The morning started bright but very cold, with a blue sky promising another sunny day, then a dense mist followed, obliterating the surrounding fields. An hour later, this gave way to a grey haze, which I was mistaken into thinking might be the harbinger of another March day to gladden the heart, and help us forget the rain-soaked days that turned the neighbouring field into a lake; beguiling sea-gulls from the nearby estuary into thinking they’d found another playground to paddle in.
Among the recent bits of harmless, but amusing snippets of e-mailed information sent by friends with a similar sense of humour, I’ve learned that in the fifteenth century, here in UK, the law allowed a man to beat his wife with a stick no thicker than his thumb, hence, ‘the rule of thumb‘, and that golf, a new game invented in Scotland many years ago, got its name because it ruled,’Gentlemen Only…Ladies Forbidden’. How times change.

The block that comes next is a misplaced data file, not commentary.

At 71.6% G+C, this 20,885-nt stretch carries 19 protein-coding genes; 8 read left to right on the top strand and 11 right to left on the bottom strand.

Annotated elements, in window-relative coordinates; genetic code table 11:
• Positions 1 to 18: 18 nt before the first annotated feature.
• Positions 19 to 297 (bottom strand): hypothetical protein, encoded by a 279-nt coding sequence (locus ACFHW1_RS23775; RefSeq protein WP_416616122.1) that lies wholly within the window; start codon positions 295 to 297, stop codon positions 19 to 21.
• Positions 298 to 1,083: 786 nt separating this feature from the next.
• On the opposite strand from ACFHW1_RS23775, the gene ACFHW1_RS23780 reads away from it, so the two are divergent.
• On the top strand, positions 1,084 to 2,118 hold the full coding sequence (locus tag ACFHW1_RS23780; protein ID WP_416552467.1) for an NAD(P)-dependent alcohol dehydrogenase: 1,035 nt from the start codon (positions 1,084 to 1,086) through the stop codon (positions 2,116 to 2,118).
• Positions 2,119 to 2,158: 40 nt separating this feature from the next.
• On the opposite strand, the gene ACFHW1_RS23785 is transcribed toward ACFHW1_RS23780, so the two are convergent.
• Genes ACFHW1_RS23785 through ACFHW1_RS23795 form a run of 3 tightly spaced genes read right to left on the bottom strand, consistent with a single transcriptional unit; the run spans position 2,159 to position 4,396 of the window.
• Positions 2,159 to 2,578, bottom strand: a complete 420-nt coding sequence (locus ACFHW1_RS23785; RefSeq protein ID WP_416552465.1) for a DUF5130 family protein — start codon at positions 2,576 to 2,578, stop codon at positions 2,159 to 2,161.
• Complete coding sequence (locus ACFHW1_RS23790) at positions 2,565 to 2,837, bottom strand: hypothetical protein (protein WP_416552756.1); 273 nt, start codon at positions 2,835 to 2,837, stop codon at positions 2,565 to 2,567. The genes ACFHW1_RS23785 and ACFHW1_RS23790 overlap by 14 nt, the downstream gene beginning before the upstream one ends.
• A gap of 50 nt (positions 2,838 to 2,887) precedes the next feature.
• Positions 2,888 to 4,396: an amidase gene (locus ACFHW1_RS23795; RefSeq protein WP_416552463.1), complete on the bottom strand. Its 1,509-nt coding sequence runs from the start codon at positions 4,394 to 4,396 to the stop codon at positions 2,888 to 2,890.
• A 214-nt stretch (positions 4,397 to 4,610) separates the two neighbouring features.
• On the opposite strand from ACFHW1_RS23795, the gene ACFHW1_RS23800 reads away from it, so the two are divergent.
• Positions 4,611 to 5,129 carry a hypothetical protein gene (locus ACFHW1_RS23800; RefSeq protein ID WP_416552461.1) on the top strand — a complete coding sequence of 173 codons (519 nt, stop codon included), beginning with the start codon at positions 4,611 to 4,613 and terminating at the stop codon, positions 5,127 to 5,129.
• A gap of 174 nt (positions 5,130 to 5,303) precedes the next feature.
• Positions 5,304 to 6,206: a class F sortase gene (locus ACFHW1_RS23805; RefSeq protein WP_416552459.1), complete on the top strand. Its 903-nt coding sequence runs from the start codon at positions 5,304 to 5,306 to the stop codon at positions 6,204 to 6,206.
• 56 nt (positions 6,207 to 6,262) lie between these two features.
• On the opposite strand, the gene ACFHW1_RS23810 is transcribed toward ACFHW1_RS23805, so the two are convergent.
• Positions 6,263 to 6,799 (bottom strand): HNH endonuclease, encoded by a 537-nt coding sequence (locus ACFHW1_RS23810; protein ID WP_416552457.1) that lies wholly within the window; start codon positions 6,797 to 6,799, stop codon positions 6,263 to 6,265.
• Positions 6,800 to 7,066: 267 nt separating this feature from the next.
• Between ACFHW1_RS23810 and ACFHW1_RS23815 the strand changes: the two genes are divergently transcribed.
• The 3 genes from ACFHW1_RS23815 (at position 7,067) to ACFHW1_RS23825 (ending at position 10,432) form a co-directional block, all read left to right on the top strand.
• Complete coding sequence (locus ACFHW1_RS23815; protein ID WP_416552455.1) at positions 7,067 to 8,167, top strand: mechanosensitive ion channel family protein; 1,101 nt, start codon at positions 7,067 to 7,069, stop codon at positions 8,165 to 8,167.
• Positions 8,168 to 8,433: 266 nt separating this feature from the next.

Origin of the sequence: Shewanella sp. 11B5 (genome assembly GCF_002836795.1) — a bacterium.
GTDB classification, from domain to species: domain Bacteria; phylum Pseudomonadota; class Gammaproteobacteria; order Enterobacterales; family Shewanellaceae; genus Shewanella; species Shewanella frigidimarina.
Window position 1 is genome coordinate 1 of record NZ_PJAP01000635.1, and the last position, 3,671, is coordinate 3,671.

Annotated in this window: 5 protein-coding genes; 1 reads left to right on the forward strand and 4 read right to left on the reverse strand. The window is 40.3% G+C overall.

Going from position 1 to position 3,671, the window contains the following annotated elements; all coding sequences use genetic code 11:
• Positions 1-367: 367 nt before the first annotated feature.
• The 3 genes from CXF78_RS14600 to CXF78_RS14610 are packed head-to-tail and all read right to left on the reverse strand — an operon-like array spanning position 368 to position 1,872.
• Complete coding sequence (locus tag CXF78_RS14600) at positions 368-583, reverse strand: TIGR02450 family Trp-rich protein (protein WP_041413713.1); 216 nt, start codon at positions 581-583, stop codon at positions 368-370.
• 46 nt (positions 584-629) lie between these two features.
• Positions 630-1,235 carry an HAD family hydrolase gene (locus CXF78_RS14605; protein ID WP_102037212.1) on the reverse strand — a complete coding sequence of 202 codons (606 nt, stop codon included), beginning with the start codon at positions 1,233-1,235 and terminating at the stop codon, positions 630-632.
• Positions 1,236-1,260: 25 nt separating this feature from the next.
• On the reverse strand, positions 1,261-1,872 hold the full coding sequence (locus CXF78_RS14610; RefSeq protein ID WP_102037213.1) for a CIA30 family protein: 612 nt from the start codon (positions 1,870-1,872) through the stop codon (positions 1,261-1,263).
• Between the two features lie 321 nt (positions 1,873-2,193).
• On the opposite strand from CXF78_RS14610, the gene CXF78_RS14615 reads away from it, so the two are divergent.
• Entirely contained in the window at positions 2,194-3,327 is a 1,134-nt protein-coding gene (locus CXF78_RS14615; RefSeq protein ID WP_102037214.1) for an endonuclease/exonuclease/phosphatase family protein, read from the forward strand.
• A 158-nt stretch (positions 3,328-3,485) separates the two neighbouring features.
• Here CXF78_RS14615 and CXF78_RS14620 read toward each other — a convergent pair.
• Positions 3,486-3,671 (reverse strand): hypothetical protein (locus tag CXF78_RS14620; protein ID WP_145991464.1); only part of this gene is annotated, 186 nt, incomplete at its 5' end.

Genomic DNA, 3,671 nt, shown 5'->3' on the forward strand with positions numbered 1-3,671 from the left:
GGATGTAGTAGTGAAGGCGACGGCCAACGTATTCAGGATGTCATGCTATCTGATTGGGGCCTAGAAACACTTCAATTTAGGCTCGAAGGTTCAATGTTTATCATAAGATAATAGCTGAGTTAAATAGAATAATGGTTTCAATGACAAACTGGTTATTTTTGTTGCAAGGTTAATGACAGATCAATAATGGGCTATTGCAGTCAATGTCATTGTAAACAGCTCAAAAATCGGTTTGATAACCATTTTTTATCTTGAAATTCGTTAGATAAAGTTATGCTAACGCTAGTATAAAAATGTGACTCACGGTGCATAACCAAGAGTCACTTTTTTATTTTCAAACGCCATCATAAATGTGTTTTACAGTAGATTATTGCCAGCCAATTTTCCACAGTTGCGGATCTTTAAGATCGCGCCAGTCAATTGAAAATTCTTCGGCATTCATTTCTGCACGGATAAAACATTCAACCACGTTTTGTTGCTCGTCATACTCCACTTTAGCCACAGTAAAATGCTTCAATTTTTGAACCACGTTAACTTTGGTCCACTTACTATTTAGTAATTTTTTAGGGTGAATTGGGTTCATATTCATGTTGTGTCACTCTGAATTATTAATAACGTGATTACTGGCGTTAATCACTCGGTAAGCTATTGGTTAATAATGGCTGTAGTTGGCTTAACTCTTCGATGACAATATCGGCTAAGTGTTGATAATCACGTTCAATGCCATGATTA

Yesterday was the first time I ventured to wander in the garden with a camera. Most days I’ve done no more than dash out for a quick sortie to fill the bird-containers, then dash back indoors to thaw – or dry out again. With yesterday’s sunshine, now a fast-fading memory, I still have the photographs to remind me of the sight of hundreds of crocuses glinting in the late afternoon sunshine, while remembering the field of giant docks and gargantuan black slugs we inherited among the buried bits of farm impedimenta, discarded by previous owners over the years.